We’ve had this theory for years. When we have a really bad dream, if we think back to the night before, we almost always ate something right before going to sleep. We’re convinced there’s a correlation between nightmares and late-night snacks. Seeing as we’re not scientists, we sought out to do some research to discover if that bag of Doritos really is to blame for the monsters under our bed or if we’ve created our own version of an old wive’s tale.
Before we delve into whether or not a meal before bed causes bad dreams, let’s talk a little about nightmares themselves.
Nightmares are dreams that occur during rapid eye movement (REM) sleep that results in feelings of strong terror, fear, distress or extreme anxiety. This phenomenon tends to occur in the latter part of the night and oftentimes awakens the sleeper, who is likely to recall the content of the dream. Nightmares are:
More common in females than in men
May be a normal reaction to stress
Very common before the age 10
Prevelent in adulthood too and, if so, are more likely to be caused by trauma or anxiety
Nightmares are considered normal, unless they occur frequently and impair social, occupational and other functional areas of your life. If this is the case, they may be referred to as Nightmare Disorder or “repeated nightmares.”
There are a few studies that support my beliefs and show evidence that eating before bed may lead to nightmares.
We already know that eating before bed is a bad idea. That extra food means that your body is going to boost its metabolism and temperature which leads to more brain activity during REM sleep. More brain activity during REM sleep means more dreams, but does it mean more nightmares too?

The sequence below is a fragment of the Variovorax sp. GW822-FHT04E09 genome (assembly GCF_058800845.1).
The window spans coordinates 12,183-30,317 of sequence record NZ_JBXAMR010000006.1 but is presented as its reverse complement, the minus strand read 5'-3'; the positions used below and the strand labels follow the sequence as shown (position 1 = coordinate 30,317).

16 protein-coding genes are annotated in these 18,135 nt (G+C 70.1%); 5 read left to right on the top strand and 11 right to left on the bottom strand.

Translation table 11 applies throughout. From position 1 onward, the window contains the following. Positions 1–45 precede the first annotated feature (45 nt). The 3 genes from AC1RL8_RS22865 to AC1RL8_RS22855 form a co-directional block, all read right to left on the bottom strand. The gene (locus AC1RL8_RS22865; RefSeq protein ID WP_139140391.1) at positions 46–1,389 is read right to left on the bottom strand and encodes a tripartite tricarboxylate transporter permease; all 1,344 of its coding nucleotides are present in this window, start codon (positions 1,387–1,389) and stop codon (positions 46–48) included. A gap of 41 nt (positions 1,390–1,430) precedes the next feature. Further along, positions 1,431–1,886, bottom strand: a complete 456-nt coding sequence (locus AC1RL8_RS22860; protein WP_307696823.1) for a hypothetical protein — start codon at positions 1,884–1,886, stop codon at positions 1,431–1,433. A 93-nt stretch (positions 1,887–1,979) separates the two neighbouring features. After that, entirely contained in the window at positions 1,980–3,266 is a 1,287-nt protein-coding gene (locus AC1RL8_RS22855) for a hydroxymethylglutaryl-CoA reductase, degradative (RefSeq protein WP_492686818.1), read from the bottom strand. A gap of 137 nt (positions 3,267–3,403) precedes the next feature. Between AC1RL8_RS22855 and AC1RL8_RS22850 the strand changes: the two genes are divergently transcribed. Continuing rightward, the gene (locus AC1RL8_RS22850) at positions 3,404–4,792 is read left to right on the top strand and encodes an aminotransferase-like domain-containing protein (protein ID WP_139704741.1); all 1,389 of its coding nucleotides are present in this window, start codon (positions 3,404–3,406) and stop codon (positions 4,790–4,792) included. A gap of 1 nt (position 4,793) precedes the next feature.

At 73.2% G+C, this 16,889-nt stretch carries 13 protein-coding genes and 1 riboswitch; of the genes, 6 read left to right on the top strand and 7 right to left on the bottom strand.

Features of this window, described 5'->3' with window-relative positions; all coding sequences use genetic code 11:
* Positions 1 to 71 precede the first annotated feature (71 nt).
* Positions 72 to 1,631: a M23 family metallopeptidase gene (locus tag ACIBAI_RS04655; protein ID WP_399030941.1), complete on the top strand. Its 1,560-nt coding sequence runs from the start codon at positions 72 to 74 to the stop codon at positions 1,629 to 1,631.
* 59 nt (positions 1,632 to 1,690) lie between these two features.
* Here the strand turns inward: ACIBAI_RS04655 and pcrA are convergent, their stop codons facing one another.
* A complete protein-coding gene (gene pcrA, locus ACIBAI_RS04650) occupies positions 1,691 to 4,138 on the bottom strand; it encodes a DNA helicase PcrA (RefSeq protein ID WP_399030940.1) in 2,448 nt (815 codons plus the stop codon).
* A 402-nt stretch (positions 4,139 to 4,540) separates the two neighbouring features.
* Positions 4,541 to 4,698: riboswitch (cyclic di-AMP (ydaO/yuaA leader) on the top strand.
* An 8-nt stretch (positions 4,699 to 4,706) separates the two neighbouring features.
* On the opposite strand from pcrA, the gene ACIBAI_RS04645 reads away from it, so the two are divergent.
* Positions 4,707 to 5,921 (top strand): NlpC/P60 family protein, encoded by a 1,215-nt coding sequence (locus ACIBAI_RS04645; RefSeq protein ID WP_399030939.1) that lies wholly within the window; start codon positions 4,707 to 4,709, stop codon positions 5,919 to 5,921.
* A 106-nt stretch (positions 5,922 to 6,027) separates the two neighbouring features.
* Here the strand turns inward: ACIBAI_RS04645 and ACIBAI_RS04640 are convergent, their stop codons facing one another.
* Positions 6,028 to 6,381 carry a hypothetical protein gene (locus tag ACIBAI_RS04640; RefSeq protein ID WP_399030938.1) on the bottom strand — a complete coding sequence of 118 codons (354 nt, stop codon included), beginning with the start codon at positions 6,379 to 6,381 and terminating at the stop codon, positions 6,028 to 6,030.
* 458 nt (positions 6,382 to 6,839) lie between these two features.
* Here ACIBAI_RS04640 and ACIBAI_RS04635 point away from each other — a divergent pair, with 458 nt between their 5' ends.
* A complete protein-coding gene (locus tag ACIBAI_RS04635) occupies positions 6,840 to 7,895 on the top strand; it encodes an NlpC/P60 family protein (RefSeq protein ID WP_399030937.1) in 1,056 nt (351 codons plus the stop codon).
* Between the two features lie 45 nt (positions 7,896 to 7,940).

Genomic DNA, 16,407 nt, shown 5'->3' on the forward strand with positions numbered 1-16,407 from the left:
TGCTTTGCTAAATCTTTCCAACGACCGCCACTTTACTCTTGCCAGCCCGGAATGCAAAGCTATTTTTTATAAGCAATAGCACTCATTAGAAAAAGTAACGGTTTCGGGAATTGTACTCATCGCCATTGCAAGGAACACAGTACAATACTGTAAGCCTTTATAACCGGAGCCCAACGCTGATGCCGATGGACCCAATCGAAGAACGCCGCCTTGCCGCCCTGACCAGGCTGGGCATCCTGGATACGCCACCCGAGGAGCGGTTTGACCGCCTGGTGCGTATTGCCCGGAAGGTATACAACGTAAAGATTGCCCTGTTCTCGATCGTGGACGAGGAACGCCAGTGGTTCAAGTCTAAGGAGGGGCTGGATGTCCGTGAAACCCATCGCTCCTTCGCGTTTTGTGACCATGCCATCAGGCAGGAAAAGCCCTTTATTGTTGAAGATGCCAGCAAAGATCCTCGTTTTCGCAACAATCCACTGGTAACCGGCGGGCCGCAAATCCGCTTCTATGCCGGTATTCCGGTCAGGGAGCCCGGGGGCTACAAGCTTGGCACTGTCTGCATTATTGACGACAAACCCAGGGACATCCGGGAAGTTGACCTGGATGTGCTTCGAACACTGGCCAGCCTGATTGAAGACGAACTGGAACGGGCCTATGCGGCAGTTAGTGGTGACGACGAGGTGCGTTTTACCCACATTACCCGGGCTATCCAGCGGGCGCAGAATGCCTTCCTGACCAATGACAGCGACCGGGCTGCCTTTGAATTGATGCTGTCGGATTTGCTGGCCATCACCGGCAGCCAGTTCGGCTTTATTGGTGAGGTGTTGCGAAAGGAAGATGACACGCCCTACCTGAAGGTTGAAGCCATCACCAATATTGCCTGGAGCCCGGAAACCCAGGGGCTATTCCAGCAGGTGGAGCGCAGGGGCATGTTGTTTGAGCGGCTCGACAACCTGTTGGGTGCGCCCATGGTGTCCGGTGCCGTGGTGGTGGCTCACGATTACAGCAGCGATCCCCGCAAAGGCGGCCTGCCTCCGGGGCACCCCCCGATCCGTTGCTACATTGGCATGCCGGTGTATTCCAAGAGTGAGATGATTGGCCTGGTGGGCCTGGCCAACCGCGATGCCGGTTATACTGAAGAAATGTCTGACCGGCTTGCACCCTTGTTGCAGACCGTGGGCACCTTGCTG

Recently, a study by the University of Montreal, discovered a correlation between food, eating before bed and nightmares. In their study, they found that 9.5% of the study’s participants reported a link between late eating and nightmares.
Another study published in the Journal of The Mind and Body, found that ice cream and candy bars can trigger increased brain waves. This caused 7 of their 10 participants to experience nightmares. The study also revealed just going to bed on a full stomach, whatever you ate, can cause nightmare-inducing brain waves.
Unfortunately nightmares happen to everyone at times. Thankfully they aren’t common for adults, but according to the research we found, there are some simple things you can do to prevent the likelihood of having a bad dream.
Practice lucid dreaming — Charlie Morley, a lucid dream teacher, believes nightmares are an essential part of our being. Charlie uses lucid dreaming techniques to battle the demons in his unconscious mind and release himself from their grip.
We hope the advice and research we’ve found means that you’re less likely to be chased by the Boogeyman in slumberland tonight. If you’re hungry for more sleep info, check out the links below!
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